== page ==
Anyway, these three are sympathetic young fellows, basically decent, and when at the war’s end they decide to go together to Kansas, to stay with Pretty Boy’s rich uncle, who has huge ranch there, they have multiple adventures, get into trouble, rob a bank, blow up a train, are pursued by the Pinkertons and become pretty fair outlaws, but always retain their charm, vim and Robin Hood-like do-goodery.
The plot is a pretty classic anti-railroad one. The railway company is a wicked corporate giant cheating honest folk out of their land and ruthlessly stamping on honest Americans’ rights and freedoms. The chief villain, Harrington, is the railroad company boss, and he of course has henchmen to do his nefarious bidding, including ‘Robert’ Pinkerton (I’m not sure why not Allan). Pinkertons, as we know, were often useful bad guys in Westerns. Harrington also has an appallingly snobbish wife and a tarty gold-digger daughter, Barbara. Pretty Boy looks down on the Harringtons as nouveaux riches (though I say better nouveau than not riche at all) and in fact he is pretty cynical in pretending to court Barbara, whom he actually despises. He really wants revenge on the Harringtons for doing in his uncle.
Because yes, they discover that Pretty Boy’s uncle has been killed and cheated out of his land by the railroad, and in retaliation they blow up a locomotive with dynamite. Westerns loved dynamite, we know, even though the stuff wasn’t even patented till 1866 in Europe and didn’t come into the US till well after; this story is set in late 1865 or early ’66 so I don’t know where they got so much dynamite from but never mind, we must not be historically picky: it makes an exciting episode.
Another anachronism appears later when someone jumps out of a balloon with a parachute. Although, apparently, it wasn’t till 1887 that Park van Tassel and Thomas Scott Baldwin invented a parachute in San Francisco, California, with Baldwin making the first successful parachute jump in the western United States, the device was used well before that elsewhere, so it could have happened, I guess.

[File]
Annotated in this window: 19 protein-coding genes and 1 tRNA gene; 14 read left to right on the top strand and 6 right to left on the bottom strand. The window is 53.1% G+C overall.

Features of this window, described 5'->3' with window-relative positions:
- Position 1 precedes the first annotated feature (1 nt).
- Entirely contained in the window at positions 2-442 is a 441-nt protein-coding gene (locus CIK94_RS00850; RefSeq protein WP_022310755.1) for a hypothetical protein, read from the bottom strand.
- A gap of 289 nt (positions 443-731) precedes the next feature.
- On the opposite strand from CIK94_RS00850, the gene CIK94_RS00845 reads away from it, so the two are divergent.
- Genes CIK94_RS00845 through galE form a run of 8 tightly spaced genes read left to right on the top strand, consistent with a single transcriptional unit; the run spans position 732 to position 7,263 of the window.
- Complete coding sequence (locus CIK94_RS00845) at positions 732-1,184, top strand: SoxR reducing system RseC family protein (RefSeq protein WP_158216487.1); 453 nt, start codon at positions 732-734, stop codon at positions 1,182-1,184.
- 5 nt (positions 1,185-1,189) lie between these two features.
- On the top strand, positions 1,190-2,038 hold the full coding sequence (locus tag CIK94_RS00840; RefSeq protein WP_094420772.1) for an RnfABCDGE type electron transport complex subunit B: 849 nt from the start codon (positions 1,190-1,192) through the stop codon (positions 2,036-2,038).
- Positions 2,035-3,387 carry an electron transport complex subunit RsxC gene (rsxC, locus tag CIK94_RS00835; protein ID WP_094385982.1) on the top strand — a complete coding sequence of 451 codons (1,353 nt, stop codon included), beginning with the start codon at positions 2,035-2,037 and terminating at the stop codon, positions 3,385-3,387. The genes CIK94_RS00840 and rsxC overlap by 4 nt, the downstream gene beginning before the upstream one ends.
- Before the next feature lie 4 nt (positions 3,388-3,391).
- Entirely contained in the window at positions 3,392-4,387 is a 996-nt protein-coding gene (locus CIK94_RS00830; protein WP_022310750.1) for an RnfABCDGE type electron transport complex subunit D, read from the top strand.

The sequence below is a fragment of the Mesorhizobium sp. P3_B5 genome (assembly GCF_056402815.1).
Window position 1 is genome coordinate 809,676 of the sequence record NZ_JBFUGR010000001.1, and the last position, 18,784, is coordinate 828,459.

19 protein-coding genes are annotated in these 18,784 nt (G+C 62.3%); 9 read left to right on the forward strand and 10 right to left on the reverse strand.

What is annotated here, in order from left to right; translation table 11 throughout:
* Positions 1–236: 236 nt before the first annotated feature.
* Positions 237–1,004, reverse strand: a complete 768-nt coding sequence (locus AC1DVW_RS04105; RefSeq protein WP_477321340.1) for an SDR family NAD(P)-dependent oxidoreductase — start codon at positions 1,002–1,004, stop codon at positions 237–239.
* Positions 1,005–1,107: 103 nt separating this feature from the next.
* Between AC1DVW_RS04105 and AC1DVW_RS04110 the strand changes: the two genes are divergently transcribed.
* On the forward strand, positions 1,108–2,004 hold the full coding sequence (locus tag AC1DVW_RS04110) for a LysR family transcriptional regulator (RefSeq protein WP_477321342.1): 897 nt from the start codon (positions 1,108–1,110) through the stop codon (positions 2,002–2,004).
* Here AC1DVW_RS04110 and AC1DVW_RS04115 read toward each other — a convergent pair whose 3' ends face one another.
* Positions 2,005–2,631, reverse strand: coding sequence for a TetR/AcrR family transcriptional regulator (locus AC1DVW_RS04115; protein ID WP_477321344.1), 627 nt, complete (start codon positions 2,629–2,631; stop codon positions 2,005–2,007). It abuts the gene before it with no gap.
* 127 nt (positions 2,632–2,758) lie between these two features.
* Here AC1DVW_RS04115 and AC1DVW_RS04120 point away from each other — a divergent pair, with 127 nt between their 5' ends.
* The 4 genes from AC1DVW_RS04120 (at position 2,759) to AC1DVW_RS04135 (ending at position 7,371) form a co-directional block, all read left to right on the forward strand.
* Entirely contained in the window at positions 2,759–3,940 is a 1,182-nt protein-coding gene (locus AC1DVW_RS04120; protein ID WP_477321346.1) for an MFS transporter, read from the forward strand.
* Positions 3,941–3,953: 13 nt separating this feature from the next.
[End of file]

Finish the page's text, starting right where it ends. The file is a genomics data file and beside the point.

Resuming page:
The story then becomes a ‘journey’ plot as the three scapegraces wander though Colorado down towards Santa Fe, with many an adventure, aiming for refuge in Mexico (Walsh loved Mexico) where they intend to buy a ranch with their ill-gotten loot.
On the way they meet many colorful ladies, usually prostitutes, with whom they dally. Walsh liked these parts, you can tell, and the tone of the book is what you would call raunchy. You can imagine it on a 1970s silver screen.
As a writer, Walsh made a great filmmaker, to be honest. The novel is largely a succession of simple sentences, at least in the French (I imagine in the original too, though I don’t know) of the type Johnny shook his hand. He went into the saloon. There he saw a poker game. He decided to join in. Sophisticated it ain’t. There are also too many superlatives. Every meal they have is “the best they ever ate” and every explosion “the loudest they had ever heard” and so on. A reader gets the impression that the story was written by an enthusiastic youngster a fifth of Walsh’s age.
But that’s OK. We’re really looking at a Western movie on the page more than a work of literature.
Some of the characterization is a bit old-fashioned stereotypical too. African-Americans are either brutish louts or amiable darkies, you know the type, and merchants and shopkeepers tend to be canny Jews. Walsh was perhaps a bit out of kilter with the times on that score.
But I liked the way he called the cranky old liveryman Brennan. Mark Twain makes an appearance too.
Down In New Mexico they cause the head-on collision of two locomotives which makes me think that Walsh had enjoyed the 1953 movie Denver & Rio Grande, understandably if so because it’s a great Western.
Well, it all leads up to a very dramatic ending, I can tell you.